Archive for April, 2012

“Midterms are coming”, as fans of Martin’s Song of Ice and Fire could say. Or are we through? While preparing for one of the tests – Introduction to linguistics, to be accurate – I came across a curious little thing, not really a podcast, but just as useful. It is called Glottopedia and it shall be my treat for you today.

I’m sure it would take a great deal of trouble to find a person who at least once in their lifetime peeked into the world of Internet and still wouldn’t have an idea what Wikipedia is. But even so, let’s try to answer this question. What is it, then? It is a freely editable online encyclopaedia. Some say it’s a blessing, others claim it is a curse. One thing is certain: while used responsibly, it can be really helpful.

Once we cleared that up, we can imagine what would happen when we narrow all this knowledge provided by Wikipedia  to strictly linguistic issues. Imagine a place intended for a specialist audience, created by academic linguists with articles that can be edited freely by any registered linguist.

It all sounds marvellous, but…


I shall repeat it once and for all – any online encyclopaedia is to be used responsibly. However, the authors claim that it is not less reliable than other encyclopaedias, since it is dynamically created by scholars. Errors committed in articles are quickly corrected and the site grows larger and larger. It is also easily noticeable that names of well-known fathers of linguistics such as Chomsky or Yule appear frequently in the sources, alas the information does not come from nowhere.

At the moment, Glottopedia is still being built up. Even though, it already contains a variety of useful data base and is available in two more languages: German and Spanish (which would surely be a great of help for our exchange students).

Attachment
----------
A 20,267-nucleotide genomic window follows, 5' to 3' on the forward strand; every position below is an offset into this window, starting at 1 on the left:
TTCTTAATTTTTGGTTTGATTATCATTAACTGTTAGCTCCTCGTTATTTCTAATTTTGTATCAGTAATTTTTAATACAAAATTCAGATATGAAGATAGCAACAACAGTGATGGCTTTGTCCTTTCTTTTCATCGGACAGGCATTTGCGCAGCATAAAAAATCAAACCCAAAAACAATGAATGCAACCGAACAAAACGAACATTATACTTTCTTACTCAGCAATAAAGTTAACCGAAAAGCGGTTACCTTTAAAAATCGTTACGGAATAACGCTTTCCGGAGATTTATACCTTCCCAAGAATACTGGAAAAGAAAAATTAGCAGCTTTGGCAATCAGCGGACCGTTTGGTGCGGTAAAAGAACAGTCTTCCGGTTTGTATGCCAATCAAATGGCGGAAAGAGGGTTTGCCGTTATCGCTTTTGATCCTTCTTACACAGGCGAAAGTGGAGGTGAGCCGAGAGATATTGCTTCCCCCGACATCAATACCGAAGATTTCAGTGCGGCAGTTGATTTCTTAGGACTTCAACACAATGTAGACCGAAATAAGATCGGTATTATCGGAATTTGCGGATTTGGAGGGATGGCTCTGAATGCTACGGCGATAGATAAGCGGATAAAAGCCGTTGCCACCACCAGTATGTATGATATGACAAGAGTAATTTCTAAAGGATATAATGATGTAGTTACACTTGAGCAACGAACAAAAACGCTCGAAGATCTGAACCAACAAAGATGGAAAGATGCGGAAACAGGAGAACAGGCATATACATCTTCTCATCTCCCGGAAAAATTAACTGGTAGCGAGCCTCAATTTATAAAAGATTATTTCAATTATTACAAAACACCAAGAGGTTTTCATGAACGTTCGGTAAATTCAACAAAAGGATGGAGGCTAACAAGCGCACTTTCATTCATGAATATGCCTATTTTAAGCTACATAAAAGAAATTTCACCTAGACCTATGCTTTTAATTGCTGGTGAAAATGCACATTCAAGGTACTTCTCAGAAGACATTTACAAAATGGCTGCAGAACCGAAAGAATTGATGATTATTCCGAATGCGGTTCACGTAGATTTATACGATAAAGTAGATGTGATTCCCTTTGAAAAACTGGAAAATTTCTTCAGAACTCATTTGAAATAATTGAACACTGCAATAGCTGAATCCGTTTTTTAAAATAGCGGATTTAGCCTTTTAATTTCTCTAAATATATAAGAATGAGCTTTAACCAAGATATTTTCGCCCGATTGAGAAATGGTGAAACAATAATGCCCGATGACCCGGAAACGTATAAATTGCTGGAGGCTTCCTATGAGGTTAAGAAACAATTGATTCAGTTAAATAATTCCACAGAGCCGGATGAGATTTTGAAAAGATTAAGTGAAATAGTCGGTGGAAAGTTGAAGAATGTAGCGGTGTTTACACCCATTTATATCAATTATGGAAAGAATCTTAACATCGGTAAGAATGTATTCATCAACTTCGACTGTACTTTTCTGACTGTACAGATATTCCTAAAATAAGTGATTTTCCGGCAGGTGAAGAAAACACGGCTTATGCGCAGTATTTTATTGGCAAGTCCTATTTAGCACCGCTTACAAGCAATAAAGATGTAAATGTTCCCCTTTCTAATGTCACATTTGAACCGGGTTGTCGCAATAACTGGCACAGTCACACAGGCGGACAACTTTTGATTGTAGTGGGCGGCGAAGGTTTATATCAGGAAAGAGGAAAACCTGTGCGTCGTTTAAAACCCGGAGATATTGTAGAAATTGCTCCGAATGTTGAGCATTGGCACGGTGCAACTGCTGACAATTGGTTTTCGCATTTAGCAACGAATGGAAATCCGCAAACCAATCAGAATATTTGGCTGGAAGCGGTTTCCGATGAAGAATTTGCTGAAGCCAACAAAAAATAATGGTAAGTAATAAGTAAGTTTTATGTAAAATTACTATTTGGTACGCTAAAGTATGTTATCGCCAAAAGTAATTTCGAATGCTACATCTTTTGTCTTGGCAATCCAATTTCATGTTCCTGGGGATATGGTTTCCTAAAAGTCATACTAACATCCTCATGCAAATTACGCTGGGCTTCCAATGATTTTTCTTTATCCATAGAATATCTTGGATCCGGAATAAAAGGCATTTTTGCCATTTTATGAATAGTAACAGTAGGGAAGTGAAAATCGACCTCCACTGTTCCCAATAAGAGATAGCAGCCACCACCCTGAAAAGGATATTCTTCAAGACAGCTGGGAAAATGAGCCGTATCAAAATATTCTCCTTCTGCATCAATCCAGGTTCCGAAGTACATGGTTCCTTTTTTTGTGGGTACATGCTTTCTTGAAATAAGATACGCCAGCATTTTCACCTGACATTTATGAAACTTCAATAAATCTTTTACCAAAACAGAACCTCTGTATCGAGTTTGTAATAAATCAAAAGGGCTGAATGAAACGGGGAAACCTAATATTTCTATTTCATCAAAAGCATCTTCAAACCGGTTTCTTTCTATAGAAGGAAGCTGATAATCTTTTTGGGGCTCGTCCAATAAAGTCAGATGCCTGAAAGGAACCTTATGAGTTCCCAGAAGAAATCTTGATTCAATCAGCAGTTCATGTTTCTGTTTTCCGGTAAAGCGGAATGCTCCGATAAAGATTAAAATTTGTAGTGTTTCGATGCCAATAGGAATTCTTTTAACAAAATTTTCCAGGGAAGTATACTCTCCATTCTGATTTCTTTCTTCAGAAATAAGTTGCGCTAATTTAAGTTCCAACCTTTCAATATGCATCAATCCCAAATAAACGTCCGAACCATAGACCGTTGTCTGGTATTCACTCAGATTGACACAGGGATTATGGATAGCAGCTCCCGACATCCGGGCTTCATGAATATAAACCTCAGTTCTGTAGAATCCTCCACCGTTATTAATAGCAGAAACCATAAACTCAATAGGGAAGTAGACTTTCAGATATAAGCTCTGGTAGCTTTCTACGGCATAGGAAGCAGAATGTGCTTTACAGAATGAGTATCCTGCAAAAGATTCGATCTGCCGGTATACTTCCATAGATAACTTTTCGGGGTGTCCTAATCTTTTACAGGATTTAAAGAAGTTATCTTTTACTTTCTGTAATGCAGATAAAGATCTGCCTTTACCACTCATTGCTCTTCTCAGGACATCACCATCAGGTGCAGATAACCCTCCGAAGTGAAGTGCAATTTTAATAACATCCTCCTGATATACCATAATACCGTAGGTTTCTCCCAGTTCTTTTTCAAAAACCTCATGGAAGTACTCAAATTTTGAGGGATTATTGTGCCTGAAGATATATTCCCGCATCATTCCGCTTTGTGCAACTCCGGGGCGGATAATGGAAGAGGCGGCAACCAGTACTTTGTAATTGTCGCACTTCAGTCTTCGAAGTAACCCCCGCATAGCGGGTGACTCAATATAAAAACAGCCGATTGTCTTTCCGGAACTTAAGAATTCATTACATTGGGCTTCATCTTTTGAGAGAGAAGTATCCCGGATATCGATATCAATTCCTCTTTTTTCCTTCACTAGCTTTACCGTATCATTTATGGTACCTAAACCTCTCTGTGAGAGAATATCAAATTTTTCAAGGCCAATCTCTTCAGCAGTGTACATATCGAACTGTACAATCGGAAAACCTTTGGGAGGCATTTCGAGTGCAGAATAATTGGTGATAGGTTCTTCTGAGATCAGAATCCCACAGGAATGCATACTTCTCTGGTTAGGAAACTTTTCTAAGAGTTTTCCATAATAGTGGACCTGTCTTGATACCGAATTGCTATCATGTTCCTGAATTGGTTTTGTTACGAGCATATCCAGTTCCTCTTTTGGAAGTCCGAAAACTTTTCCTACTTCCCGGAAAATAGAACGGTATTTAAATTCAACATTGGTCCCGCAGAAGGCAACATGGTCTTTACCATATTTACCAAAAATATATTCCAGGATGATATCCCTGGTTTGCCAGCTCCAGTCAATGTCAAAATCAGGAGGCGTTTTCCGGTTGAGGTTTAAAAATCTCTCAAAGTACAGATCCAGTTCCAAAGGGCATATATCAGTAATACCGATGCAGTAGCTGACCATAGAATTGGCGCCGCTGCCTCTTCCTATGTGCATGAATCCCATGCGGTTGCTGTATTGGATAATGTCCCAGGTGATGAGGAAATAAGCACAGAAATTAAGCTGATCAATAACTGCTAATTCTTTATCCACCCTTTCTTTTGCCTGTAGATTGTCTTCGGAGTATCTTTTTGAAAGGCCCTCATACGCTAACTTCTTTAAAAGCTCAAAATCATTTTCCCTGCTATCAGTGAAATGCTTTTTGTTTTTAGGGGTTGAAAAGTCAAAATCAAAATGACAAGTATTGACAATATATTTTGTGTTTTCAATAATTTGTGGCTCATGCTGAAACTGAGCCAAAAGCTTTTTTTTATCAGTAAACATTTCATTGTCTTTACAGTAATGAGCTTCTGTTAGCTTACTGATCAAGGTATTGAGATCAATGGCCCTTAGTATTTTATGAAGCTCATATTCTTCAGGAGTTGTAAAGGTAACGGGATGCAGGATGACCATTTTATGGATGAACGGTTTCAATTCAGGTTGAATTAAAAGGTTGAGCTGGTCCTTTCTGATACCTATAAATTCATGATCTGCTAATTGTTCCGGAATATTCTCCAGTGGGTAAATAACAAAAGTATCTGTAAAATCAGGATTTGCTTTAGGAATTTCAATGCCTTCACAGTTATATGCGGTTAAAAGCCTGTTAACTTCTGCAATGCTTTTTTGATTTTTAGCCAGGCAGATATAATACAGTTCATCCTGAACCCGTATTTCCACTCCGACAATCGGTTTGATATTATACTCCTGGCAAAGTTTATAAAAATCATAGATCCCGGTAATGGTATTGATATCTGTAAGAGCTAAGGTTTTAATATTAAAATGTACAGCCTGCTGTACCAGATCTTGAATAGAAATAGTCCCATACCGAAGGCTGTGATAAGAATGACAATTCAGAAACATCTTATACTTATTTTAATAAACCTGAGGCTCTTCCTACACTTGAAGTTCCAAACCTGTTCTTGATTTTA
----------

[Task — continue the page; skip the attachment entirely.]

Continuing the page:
I find this initiative very attractive and I encourage you all to somehow contribute to Glottopedia – perhaps provide an article with a proper background? Or maybe just stare in awe and keep in mind that there is a place where you can quickly look up all the linguistic terms you need and it’s not necessarily Utopia anymore.

by Aleksandra

By the way, a short “welcome” would be proper. It’s Aleksandra Michalczuk, a second author of this blog, and what you’ve just read happens to be my very first post here. Hope you enjoyed it!


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For all Tolkien maniacs

Title: “The Tolkien Professor”
Speaker: Corey Olsen
Provider: Washington University
This is the first series of lectures I have ever listened to and I’m happy to say that they convinced me to seek other podcasts. As a Tolkien fan (not quite a fanatic but close) I can say that the lectures I’ve listened to – the ones about “Hobbit” – have led me to a whole new understanding of the first book Tolkien published. The Tolkien professor, as Professor Olsen calls himself, introduced me to new ways of reading “The Hobbit”, increasing my Fascination and appreciation of Tolkien’s craft.
Not everything is worth listening to. Though I am a fan of Tolkien, I’m not really involved in any fan sites. The lectures are all very interesting, but there are podcasts that are all news and that does not interest me. Especially since I’m listening to the material long after it was published so for me all of the announcements are boring and irrelevant. I recommend skipping that part and simply enjoying the knowledge inside other tracks.